Hacked Off: Lawfully Monitoring Employee Email and Telephone Usage
Even when he played a British Prime Minister in Love Actually, it was hard to envisage the actor Hugh Grant ever appearing on Question Time. Yet just last week there he was, sitting next to Baroness Shirley Williams and fielding questions from David Dimbleby regarding the telephone hacking scandal that resulted in the closure of the News of the World.
The paper was owned by Rupert Murdoch’s News International, and there have been repeated calls for the resignation of the group’s Chief Executive, Rebekah Brooks. Mrs Brooks was editor of the News of the World at the time the telephone messages of 13 year old murder victim Milly Dowler were hacked and, in some cases, deleted.
It should be noted that there is a clear distinction between the illegal interception of private messages belonging to individuals and the checking of company emails and telephone usage by staff. Yet many employers are not sure what they can and cannot do in respect of investigating how their staff have used their emails and company phones.
Issues requiring such investigation may arise in any number of circumstances. There may be concerns about an employee looking at inappropriate websites or emails, or about the disclosure of confidential information such as customer lists to a competitor; perhaps an employee has been accused of making abusive calls to a customer or colleague, or is engaged in a dodgy deal.
An itemised phone bill may be sufficient for these purposes, but often employers will need to know the content of a voice message or an email to determine whether there has been any wrongdoing. So just how far can a company delve into its own emails and telephone messages without breaching their employees’ rights?
Some employers may believe simply that because the email systems and telephones belong to them, they can monitor their use freely. This is a potentially dangerous view, as there is a raft of relevant legislation that would need to be considered before taking such action. The main piece of legislation in this regard is the Data Protection Act 1998, although the Regulation of Investigatory Powers Act 2000 and the European Convention on Human Rights (ECHR) also play a potential part in determining what can and cannot be done.
There have been a number of cases considering the right to privacy at work. Article 8 of the ECHR (the right to respect for private and family life) has been cited in most cases in which emails or calls were monitored. Where there is a reasonable expectation of privacy, employers could be caught out. However, this right must also be balanced against the rights of others, including the employer and the employee’s colleagues. Protection from harassment or preventing illegal activity may therefore be relevant.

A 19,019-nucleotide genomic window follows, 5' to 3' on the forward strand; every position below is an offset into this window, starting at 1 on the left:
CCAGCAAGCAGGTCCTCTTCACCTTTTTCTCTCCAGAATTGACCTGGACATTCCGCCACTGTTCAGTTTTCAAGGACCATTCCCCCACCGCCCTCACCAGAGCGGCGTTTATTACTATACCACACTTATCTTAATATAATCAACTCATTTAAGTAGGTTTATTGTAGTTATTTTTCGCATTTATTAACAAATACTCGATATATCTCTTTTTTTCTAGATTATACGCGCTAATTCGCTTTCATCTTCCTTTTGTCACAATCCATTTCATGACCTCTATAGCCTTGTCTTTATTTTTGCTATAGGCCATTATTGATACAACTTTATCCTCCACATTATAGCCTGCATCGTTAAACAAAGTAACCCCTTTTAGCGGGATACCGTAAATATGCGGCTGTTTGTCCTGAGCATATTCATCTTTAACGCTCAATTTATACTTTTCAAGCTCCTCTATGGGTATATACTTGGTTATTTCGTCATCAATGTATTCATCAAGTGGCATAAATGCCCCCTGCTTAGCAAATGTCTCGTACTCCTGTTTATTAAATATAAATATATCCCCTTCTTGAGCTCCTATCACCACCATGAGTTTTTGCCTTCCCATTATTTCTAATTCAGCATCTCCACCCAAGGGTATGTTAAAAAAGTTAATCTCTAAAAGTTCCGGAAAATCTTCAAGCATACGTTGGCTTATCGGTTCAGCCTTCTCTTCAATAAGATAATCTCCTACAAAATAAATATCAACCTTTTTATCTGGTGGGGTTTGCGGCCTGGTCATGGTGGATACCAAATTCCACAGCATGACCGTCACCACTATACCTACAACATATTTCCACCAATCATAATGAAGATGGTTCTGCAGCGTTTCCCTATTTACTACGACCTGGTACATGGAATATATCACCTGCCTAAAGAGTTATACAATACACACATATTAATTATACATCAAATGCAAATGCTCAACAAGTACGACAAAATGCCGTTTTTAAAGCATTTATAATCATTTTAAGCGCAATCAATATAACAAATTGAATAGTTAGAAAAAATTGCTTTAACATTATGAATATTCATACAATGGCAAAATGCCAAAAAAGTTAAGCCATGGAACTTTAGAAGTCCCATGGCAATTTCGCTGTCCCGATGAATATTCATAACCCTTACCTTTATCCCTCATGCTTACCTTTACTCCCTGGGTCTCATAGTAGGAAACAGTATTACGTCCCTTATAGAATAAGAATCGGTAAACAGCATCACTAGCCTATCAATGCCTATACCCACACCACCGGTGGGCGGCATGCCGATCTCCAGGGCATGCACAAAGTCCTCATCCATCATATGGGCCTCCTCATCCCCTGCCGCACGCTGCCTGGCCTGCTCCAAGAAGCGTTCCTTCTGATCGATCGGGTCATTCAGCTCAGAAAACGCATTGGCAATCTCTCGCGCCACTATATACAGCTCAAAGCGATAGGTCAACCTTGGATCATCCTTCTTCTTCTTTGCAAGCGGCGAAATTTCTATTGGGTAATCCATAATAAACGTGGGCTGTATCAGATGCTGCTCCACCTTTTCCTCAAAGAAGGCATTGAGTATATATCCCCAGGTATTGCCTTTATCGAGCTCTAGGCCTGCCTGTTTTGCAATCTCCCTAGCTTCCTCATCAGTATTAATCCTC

The Information Commissioner published the Employment Practices Data Protection Code to assist employers with complying with their obligations under the Data Protection Act 1998. This advises employers wishing to monitor emails and calls to conduct an impact assessment of the monitoring and ensure that it is proportionate. Employees subject to monitoring should be informed and the number of staff with access to the information obtained through monitoring limited. Such staff should also have received appropriate training, and the information should be stored securely.
Employers should consider whether there is a less intrusive way in which to achieve their intended purpose, but if monitoring is necessary this should be notified to the employee.
Employers who regularly monitor email and telephone activity could include an express term in employees’ contracts whereby the employee would provide their consent to the employer monitoring and recording their use of electronic communication systems. Alternatively, the employer could have a non-contractual policy regarding email and telephone use that would allow the company to monitor the use of those systems.
In either case, the employee would have been made aware of the fact that their usage of the communication systems was being monitored or recorded, and that the employer may therefore have access. The employer should specify their reasons for monitoring and not abuse their position to read personal correspondence that may reasonably be expected in the workplace.
Employers need to tread carefully when investigating or monitoring their employees’ communications, but by following the Information Commissioner’s advice it is lawful to review emails relating to the business or its policies. Hopefully the resulting revelations are not so newsworthy as to hit the tabloids.
14 July 2011 - This article was first published as part of our Employment Law Updates. To subscribe, please email firstname.lastname@example.org.
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